Tualatin Valley Fire & Rescue is offering COVID-19 vaccinations at the Clackamas Community College Wilsonville campus every Wednesday. Appointments at this location are provided by the Clackamas County Health Authority, and appointments can be made on the Clackamas County website as well as the Get Vaccinated Oregon website. The CCC Wilsonville location administers, on average, 1,300 vaccines each day and offers the Moderna variant of the vaccine. Everyone who receives a vaccine at this location is automatically signed up for their second dose.
The Wilsonville vaccination site is staffed primarily by firefighters with Tualatin Valley Fire and Rescue as well as the Washington County Medical Reserve Corps of Registered Nurses. While Firefighters administer vaccines and move people through the lines, the nurses work as vaccine administrators, each drawing around 66 vaccines per hour. Their combined work allows for roughly 150 to 180 vaccinations every hour, a remarkable number given the size of the vaccination site.
The Clackamas Print spoke with Captain Peter Godon of Tualatin Valley Fire and Rescue, who explained the challenges of getting people vaccinated. Godon said that while wait times at the Wilsonville campus are only 10 to 15 minutes, he and his team are limited by the size of the campus. Patients must be socially distanced while moving through lines, getting their vaccine, and while waiting during their observation period. With six feet between every person, at each point of the process, space runs out fast.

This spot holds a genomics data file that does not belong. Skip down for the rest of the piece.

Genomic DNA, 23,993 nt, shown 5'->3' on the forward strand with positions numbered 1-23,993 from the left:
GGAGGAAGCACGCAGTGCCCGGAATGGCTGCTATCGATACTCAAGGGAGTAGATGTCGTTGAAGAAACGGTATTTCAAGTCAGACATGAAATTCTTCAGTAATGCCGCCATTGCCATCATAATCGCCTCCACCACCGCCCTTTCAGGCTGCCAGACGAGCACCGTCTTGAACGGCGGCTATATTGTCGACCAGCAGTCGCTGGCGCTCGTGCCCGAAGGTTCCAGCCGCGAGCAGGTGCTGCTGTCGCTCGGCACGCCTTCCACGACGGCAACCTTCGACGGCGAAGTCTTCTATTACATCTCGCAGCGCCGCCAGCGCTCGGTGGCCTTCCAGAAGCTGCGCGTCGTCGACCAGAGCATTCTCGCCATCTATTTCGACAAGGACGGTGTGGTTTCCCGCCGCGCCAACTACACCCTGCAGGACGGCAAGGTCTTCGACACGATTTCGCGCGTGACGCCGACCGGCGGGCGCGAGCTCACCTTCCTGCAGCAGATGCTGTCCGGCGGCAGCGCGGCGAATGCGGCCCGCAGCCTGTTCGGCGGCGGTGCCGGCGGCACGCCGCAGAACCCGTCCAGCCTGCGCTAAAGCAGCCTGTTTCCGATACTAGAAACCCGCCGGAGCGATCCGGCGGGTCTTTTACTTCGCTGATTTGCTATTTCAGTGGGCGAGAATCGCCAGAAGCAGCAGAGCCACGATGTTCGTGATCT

Godon said, “With the state opening it up to everyone, which is wonderful, it’s just really difficult for people to get vaccinated.”
Godon also explained the challenges with getting the vaccines in the first place. Recent reports of blood clots with the Johnson & Johnson vaccine, as well as past manufacturing issues “have really hindered us as far as what we are able to get,” said Godon.
There have also been complications with the Pfizer and Moderna vaccines, as each need to be stored in freezing temperatures prior to being used. Tualatin Valley Fire & Rescue does have the freezers necessary to store the vaccines, “so, as of a few weeks ago, the state is actually shipping direct allotments (of the vaccine,)” Godon said. “Getting the vaccine has still been a problem, we’re going week by week, we don’t know how much we’re gonna get the following week.”